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Jack Smith Takes Over
The newly appointed special counsel will investigate Donald Trump's criminality in the January 6 attack and the classified documents cases. Will he act expeditiously and fearlessly as he promised?
So Merrick Garland punted the indictment question to a special counsel on Friday, insulating himself from cries that he is acting for political reasons in two ongoing investigations: the Jan. 6 Capitol attack and the taking of classified documents and other presidential records to Mar-a-Lago. He appointed Jack Smith, a veteran prosecutor of political corruption and international war crimes cases, to pick up the mantle and determine whether charges are appropriate.
Promising “independence and accountability” and the continuation of work “expeditiously,” Garland showcased a lack of nerve in my view, allowing Trump’s announcement last week that he is running for president (read: running from the law) to sway him and delay a possible indictment. Garland said as much: “Based on recent developments, including the former President’s announcement that he is a candidate for President in the next election, and the sitting President’s stated intention to be a candidate as well, I have concluded that it is in the public interest to appoint a special counsel.”
Adding to this hesitancy is the likely insertion of Donald Trump back into the mix on the increasingly chaotic hellscape of Twitter by Elon Musk after a bogus poll on the platform of some 15 million “people,” which surely included some percentage of targeted bots ensuring the preferred result of the billionaire oligarch. “The people have spoken,” he ridiculously claimed this weekend, justifying his decision that “Trump will be reinstated.” (Even more egregious, Musk tweeted the Latin “Vox Populi, Vox Dei,” meaning "the voice of the people is the voice of God.”)
Allowing Trump back on Twitter “ostensibly after a brief poll,” noted Jonathan Greenblatt, CEO of the Anti-Defamation League, “shows [Musk] is not remotely serious about safeguarding the platform from hate, harassment and misinformation.” So was his green lighting the return of the antisemitic Kanye West. Of course, the MAGA crowd was busy hailing Musk’s serious commitment to free speech.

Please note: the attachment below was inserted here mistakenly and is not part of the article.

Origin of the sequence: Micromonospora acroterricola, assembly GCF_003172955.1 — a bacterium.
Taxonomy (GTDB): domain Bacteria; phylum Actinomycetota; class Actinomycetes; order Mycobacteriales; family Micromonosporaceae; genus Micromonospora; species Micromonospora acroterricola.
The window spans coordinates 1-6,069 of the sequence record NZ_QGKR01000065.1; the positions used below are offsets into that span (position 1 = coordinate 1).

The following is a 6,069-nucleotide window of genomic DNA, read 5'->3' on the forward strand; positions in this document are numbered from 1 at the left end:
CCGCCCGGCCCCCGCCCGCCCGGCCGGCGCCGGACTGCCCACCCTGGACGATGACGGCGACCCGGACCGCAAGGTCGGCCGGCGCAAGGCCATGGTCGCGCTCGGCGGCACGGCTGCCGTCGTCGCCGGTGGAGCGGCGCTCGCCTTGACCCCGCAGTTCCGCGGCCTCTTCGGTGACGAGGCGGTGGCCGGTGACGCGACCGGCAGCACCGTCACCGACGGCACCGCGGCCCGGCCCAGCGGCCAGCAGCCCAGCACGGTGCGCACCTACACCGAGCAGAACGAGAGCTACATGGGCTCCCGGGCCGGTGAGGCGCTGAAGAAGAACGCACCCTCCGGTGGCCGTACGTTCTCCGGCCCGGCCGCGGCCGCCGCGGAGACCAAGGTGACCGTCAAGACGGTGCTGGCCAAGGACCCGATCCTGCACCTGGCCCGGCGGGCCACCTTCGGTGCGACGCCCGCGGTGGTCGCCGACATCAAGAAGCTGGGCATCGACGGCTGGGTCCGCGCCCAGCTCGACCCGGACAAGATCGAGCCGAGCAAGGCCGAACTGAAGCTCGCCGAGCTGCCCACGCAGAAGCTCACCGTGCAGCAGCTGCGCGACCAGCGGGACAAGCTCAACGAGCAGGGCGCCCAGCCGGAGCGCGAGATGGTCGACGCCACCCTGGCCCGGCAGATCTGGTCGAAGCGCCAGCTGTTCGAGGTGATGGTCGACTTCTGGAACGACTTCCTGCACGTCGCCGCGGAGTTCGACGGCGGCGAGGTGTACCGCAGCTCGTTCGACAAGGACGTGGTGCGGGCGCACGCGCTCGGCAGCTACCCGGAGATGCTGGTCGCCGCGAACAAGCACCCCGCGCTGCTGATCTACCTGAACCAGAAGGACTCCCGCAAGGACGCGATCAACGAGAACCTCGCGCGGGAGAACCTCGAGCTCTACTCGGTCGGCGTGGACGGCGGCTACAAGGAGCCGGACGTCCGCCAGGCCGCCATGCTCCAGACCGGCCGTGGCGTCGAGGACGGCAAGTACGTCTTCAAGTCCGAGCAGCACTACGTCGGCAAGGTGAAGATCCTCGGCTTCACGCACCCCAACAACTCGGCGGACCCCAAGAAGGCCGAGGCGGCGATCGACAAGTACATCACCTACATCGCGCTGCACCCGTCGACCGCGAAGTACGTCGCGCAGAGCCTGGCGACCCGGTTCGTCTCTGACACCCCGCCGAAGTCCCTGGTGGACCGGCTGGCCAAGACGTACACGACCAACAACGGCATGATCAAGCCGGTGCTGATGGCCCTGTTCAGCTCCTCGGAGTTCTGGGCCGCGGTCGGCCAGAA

It’s possible to see the naming of the 53-year-old Smith as additional bulwark against the dark forces opposed to justice and bent on pushing the usual litany of lies: Russia is a hoax, the 2020 election was stolen, the impeachment hearings were only about politics, the FBI search of Mar-a-Lago in August was the corrupt Deep State in action—and what crimes did our Dear Leader commit anyway, name one, I dare you.
The widely disseminated picture of Smith (included above) from The Hague, where he’s been the chief prosecutor of war crimes committed during the Kosovo War, underscores the view of him as fearless and tough—in short, a real badass. The track record reinforces this: He’s successfully prosecuted civil rights violations and gang murders of police officers; led 100 criminal prosecutors in the U.S. Attorney’s office in New York addressing violent crimes, white collar and financial fraud and public sector corruption; supervised complex war crimes investigations in the International Criminal Court; and was chief of the Public Integrity Section of the Justice Department, which handles additional public corruption cases, including ones involving members of Congress.
In 2010, questioned for his decision to not bring corruption charges against members of Congress, including House Majority Leader and Texas Rep. Tom Delay, Smith was emphatic about his role. “I understand why the question is asked,” said Smith, then chief of the Public Integrity Section, adding: